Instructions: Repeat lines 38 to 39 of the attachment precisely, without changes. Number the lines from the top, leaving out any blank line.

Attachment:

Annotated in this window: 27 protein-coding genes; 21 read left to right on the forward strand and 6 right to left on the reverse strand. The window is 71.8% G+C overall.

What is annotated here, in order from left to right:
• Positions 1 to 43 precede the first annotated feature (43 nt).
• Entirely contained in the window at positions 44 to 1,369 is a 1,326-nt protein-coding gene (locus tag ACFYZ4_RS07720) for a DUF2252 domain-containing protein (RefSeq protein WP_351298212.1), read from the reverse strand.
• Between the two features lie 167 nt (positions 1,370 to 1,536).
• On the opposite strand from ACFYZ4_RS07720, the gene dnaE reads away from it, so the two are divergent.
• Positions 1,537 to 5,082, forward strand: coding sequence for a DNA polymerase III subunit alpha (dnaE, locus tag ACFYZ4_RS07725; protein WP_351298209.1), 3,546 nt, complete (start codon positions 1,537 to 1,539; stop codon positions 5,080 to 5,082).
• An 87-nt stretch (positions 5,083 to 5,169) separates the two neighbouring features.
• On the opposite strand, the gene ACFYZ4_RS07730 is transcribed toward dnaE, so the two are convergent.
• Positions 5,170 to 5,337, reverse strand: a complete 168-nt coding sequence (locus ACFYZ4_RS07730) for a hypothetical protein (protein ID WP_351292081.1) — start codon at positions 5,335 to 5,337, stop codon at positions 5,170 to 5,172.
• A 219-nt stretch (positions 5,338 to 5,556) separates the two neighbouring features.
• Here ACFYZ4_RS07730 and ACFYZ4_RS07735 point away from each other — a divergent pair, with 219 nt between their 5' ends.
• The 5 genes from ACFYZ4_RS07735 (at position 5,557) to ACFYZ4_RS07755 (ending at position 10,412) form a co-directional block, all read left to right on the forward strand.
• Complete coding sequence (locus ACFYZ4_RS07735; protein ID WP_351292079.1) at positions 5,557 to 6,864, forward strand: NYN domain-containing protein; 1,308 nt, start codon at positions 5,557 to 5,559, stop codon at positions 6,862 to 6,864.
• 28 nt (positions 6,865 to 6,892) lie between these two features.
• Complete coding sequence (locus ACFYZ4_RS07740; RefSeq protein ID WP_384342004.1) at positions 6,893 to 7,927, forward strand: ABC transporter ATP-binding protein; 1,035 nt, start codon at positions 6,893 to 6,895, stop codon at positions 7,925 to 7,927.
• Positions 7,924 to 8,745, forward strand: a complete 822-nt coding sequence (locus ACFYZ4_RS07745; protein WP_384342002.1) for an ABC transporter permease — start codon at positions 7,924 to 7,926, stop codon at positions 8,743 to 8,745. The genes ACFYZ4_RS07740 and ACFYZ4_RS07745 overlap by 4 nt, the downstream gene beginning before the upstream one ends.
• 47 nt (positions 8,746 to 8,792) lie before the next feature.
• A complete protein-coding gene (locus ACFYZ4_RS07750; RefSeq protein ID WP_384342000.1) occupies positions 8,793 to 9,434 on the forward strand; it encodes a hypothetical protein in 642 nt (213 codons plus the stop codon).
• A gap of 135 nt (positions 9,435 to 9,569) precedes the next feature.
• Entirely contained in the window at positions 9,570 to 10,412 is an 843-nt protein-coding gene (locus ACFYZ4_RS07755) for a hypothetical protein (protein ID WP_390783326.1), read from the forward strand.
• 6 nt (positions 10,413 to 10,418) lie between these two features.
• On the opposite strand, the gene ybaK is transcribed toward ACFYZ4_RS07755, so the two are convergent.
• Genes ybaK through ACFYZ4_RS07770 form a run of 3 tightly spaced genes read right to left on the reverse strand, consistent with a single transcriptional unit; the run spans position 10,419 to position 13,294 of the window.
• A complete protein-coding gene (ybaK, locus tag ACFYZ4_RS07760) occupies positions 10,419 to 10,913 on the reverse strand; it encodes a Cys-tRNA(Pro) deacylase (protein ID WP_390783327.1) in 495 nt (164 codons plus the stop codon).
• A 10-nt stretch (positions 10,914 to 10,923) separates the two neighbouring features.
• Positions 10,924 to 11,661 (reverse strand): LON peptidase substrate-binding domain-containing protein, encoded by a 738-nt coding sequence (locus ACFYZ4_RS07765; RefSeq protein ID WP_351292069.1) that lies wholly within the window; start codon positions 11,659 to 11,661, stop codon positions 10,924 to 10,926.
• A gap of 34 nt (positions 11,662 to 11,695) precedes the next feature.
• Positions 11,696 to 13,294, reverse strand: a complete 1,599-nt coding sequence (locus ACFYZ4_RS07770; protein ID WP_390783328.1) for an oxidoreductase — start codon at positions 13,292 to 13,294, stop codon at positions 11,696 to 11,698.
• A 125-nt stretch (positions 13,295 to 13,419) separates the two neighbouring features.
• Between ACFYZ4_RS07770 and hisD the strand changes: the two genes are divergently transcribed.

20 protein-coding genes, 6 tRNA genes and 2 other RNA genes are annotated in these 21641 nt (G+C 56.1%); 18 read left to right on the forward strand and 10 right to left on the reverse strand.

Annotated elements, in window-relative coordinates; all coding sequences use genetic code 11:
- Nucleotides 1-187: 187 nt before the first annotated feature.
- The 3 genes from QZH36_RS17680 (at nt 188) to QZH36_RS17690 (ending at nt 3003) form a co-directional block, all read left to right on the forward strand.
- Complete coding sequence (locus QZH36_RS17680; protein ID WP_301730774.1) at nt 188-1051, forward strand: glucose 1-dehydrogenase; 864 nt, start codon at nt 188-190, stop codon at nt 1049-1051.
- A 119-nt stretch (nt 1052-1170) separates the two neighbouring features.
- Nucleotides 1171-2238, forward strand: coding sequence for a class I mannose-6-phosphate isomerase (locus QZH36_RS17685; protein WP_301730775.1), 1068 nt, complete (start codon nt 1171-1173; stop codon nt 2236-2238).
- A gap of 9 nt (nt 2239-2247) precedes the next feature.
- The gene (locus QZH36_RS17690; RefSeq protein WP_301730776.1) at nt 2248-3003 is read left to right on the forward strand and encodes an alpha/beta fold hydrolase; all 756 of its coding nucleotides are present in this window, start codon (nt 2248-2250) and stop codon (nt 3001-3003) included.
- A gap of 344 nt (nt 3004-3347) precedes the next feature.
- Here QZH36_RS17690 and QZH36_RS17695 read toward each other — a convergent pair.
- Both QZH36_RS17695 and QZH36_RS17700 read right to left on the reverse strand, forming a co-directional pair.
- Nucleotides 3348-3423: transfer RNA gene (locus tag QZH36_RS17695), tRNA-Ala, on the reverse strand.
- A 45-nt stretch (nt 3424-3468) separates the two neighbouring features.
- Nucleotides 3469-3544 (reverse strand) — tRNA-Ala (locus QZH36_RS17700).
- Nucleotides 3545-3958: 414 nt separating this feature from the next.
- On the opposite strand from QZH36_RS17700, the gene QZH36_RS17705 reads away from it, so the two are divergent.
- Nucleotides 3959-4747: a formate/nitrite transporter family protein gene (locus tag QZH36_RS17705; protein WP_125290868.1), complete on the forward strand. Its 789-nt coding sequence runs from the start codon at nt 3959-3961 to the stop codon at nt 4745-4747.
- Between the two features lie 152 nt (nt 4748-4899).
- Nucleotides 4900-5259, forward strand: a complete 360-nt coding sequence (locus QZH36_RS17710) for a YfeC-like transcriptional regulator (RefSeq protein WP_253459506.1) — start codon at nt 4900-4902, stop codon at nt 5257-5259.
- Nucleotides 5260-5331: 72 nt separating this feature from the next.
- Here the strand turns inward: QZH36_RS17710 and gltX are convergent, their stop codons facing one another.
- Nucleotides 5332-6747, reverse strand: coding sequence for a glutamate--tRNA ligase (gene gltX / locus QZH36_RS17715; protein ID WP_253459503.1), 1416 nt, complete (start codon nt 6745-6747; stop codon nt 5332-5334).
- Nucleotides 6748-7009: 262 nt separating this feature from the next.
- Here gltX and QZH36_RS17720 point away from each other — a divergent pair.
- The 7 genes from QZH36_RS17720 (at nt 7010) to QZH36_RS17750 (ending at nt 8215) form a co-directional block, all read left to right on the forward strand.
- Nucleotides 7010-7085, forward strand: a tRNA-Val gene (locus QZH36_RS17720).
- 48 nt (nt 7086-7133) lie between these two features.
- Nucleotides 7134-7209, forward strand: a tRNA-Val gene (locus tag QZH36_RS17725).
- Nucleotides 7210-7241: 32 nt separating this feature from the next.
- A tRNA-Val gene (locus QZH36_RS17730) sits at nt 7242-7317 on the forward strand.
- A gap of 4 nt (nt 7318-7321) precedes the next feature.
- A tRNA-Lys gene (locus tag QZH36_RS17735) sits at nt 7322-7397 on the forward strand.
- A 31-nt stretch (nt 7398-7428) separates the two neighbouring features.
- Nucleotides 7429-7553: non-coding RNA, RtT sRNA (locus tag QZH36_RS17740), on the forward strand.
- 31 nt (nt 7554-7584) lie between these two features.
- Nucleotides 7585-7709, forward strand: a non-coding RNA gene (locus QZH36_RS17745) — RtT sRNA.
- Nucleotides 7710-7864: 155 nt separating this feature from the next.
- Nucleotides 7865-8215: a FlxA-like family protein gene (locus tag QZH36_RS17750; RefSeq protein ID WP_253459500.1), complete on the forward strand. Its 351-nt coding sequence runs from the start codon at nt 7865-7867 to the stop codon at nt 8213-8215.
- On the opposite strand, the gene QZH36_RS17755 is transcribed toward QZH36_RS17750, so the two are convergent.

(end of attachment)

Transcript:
- Nucleotides 1171-2238, forward strand: coding sequence for a class I mannose-6-phosphate isomerase (locus QZH36_RS17685; protein WP_301730775.1), 1068 nt, complete (start codon nt 1171-1173; stop codon nt 2236-2238).
- A gap of 9 nt (nt 2239-2247) precedes the next feature.